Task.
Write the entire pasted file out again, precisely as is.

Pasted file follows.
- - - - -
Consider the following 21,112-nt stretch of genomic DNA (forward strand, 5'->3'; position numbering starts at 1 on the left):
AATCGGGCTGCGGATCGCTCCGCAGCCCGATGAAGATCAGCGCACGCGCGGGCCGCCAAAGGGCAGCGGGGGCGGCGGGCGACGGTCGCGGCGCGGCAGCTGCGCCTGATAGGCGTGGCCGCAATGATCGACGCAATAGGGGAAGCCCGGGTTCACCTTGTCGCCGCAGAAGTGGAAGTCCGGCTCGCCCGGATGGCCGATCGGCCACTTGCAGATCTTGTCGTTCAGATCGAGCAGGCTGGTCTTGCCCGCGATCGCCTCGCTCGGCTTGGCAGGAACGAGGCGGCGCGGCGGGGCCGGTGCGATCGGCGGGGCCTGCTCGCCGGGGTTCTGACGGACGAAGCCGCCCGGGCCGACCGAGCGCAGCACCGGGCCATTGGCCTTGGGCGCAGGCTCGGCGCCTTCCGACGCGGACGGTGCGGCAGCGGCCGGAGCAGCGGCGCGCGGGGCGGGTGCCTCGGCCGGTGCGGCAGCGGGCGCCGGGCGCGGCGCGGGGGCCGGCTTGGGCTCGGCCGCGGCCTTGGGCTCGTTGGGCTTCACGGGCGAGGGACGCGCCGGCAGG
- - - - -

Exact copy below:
Consider the following 21,112-nt stretch of genomic DNA (forward strand, 5'->3'; position numbering starts at 1 on the left):
AATCGGGCTGCGGATCGCTCCGCAGCCCGATGAAGATCAGCGCACGCGCGGGCCGCCAAAGGGCAGCGGGGGCGGCGGGCGACGGTCGCGGCGCGGCAGCTGCGCCTGATAGGCGTGGCCGCAATGATCGACGCAATAGGGGAAGCCCGGGTTCACCTTGTCGCCGCAGAAGTGGAAGTCCGGCTCGCCCGGATGGCCGATCGGCCACTTGCAGATCTTGTCGTTCAGATCGAGCAGGCTGGTCTTGCCCGCGATCGCCTCGCTCGGCTTGGCAGGAACGAGGCGGCGCGGCGGGGCCGGTGCGATCGGCGGGGCCTGCTCGCCGGGGTTCTGACGGACGAAGCCGCCCGGGCCGACCGAGCGCAGCACCGGGCCATTGGCCTTGGGCGCAGGCTCGGCGCCTTCCGACGCGGACGGTGCGGCAGCGGCCGGAGCAGCGGCGCGCGGGGCGGGTGCCTCGGCCGGTGCGGCAGCGGGCGCCGGGCGCGGCGCGGGGGCCGGCTTGGGCTCGGCCGCGGCCTTGGGCTCGTTGGGCTTCACGGGCGAGGGACGCGCCGGCAGG